by relating one with the other, Vyasa had delivered the judgement at that time
itself – on which of the two statements is eternally true.
But unfortunately the second
statement was picked up by Nilesh Oak as “Shabda Pramāna”
(p 70) with utter disregard to what constitutes a Shabda Pramāna and how it cannot
be a Shabda Pramāna. Treating the Arundhati observation as Shabda Pramāna, he
seeks to falsify another Shabda Pramāna in the same verse on the symbolism of
This question arises after reading the views of
Nilesh Oak on Shabda Pramāna in different platforms between 2011 and 2019. In
his book he treats A-V observation as a Shabda pramāna. Writing on A-V
observation in the chapter on “The Epoch of Arundhati” he says,
is an illustration of the validity of ‘Shabda Pramāna – Verbal
Testimony’ corroborated by ‘Pratyaksha Pramāna –
Empirical Proof.” (p 70)
Here he treats the sighting of Arundhati – Vasishtha
by Vyasa as Shabda pramāna, and his own verification of the same in the simulator as Pratyaksha Pramāna!
pramana is accepted only if it is about A-V observation. Otherwise he scorns
Shabda and Agama and has even dropped them from Patanjali’s Pramanas for he
thinks that “anytime
‘Agama’ was misunderstood and was interpreted as ‘knowledge beyond doubt, scepticism
or criticism’, humanity has landed in big trouble.” (His blog “Tri-Murti of Scientific Method” https://nileshoak.wordpress.com/2014/10/07/tri-murti-of-scientific-method/)
He accords prime importance to Pratyaksha (he
continues to do this till date) and claims his viewing of the A-V in his
simulator as Pratyaksha pramana. The whole lot of fun that follows this
kind of claim is analysed in my book.
Here let me reproduce from my book the relevant
parts of establishing the true import of A-V observation based on Pramāna literature.
The A-V observation verse by Vyasa is a two-liner
incorporating two ideas of conflicting nature. The first line praises Arundhati
as one ‘who is celebrated over the three worlds and is applauded by the righteous’
(Ganguli translation). The cause for this reverence, though unstated in the
verse is obviously for her status as one who never obstructed the path of her
husband. Only when this is taken as the cause for this statement, the reference
in the second line of keeping her husband in her prishṭha makes
Thus we have two
contradictory statements given by no less a person than Vyasa in the
context of an important observation of the surroundings around him. The entire verse can be taken as Shabda pramāna or Apta
vacana, as the deliverer of the verse is a person of high stature. Of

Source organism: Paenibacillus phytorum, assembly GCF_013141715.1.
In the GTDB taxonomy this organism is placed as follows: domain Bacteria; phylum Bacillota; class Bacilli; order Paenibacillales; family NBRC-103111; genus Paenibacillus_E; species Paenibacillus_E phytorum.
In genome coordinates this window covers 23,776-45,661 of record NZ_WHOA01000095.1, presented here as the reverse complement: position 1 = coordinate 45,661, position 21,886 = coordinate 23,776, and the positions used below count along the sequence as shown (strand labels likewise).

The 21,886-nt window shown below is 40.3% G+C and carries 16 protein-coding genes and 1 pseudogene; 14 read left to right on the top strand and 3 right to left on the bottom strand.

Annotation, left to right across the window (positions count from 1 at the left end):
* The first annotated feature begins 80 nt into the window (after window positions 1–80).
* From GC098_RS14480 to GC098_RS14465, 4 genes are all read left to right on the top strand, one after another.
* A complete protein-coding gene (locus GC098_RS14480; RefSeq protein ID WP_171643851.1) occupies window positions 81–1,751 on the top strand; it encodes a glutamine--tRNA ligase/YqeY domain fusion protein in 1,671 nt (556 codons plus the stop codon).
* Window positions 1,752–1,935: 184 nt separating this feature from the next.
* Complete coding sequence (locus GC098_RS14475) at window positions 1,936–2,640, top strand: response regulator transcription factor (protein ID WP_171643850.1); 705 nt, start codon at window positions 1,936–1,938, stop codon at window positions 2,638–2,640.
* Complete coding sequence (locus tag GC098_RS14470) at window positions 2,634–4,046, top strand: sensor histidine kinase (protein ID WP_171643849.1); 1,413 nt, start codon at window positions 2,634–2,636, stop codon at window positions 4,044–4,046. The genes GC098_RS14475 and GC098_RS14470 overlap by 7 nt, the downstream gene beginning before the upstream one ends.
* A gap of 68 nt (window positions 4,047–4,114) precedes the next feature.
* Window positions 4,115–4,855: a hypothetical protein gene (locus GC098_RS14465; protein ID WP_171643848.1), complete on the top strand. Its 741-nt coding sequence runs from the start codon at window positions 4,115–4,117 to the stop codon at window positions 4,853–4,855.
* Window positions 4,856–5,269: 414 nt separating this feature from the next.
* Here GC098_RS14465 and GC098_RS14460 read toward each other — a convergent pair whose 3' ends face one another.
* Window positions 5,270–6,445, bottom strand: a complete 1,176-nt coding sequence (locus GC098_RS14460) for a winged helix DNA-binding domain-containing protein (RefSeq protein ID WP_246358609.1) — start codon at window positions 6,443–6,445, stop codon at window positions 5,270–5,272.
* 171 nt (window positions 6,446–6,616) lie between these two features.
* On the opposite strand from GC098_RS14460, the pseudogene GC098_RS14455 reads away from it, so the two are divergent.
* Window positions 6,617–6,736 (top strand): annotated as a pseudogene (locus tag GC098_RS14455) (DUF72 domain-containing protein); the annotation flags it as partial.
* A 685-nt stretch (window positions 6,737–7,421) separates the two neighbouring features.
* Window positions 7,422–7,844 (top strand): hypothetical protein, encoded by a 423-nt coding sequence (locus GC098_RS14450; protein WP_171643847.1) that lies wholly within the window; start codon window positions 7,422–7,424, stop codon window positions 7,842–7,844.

these two statements, Nilesh Oak has concentrated only on the second one and
failed to consider the relevance of the Shabda nature of the first statement.
Among the different Darshanas, the Purva Mimamsa is
known for advanced thought processes in solving paradoxical and contradictory
passages. When two Pramānas with contradictory connotations are observed for
the same frame of inference, the logical way to solve it is to apply Mimamsa
axiom of Gunapradhanawherein Guna means subordinate and Pradhana
means principal. This axiom has been used by the Indian judiciary in
interpreting contentious clauses.
states that “if a word or sentence purporting to express a subordinate idea
clashes with the principal idea, the former must be adjusted to the latter, or
must be disregarded altogether.”
In the verse by Vyasa, Arundhati praised in all the
three worlds by the righteous people is the Pradhana
statement. The applause was for not obstructing the path of her husband
by crossing his way or moving in front of him. The same Arundhati perceived as
having put her husband at her back is Guna statement
as that was reported only at that time or seen only at that time. Never before
or never after anywhere in the text or by Vyasa himself, the second feature of
Arundhati had ever been reported or recorded.
So the second statement
being Guna in nature has to be read as not disrupting the former (Pradhana)–
meaning to say that Arundhati was not seen putting her husband at her prishṭha
by others, but only by Vyasa – which is possible if it happened for a short period of time –
not long enough to get to be noticed by others.
Secondly, when Guna does not match with Pradhana, such
an observation (Guna) is fit to be discarded as an aberration. It can be said, that as per the logic of Purva Mimamsa,
the reference to Arundhati keeping her husband at her Prishṭha is not factual.
The fundamental pramānas are three – Pratyaksha,
Anumana and Shabda. Nilesh Oak’s contention that Shabda Pramāna has been